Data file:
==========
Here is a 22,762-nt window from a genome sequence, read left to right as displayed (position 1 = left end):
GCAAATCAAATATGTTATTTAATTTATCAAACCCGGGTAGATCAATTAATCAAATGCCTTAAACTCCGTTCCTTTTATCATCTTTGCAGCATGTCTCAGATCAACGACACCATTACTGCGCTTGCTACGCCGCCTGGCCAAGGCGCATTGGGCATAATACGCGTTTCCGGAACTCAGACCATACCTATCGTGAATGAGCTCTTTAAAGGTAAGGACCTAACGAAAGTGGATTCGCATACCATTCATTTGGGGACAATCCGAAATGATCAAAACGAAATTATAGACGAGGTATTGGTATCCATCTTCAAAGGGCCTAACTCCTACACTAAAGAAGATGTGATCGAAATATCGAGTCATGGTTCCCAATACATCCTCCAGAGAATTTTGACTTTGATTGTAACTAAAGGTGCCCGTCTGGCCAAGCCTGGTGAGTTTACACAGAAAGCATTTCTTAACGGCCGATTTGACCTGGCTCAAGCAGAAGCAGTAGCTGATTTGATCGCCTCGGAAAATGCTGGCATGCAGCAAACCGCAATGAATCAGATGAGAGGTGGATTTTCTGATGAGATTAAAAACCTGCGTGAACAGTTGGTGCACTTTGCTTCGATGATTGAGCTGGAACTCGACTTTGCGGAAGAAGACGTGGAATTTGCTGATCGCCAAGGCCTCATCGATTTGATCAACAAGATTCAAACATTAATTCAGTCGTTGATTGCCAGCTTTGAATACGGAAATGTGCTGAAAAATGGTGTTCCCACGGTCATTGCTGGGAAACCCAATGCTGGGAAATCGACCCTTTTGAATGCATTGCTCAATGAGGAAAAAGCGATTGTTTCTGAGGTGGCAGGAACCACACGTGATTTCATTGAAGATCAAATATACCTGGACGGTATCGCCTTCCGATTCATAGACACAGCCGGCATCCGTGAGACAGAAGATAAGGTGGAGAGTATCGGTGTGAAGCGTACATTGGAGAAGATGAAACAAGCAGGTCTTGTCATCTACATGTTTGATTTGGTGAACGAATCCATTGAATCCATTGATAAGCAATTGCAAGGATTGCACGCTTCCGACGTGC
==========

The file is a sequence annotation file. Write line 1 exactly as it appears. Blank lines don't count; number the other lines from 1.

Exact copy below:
Here is a 22,762-nt window from a genome sequence, read left to right as displayed (position 1 = left end):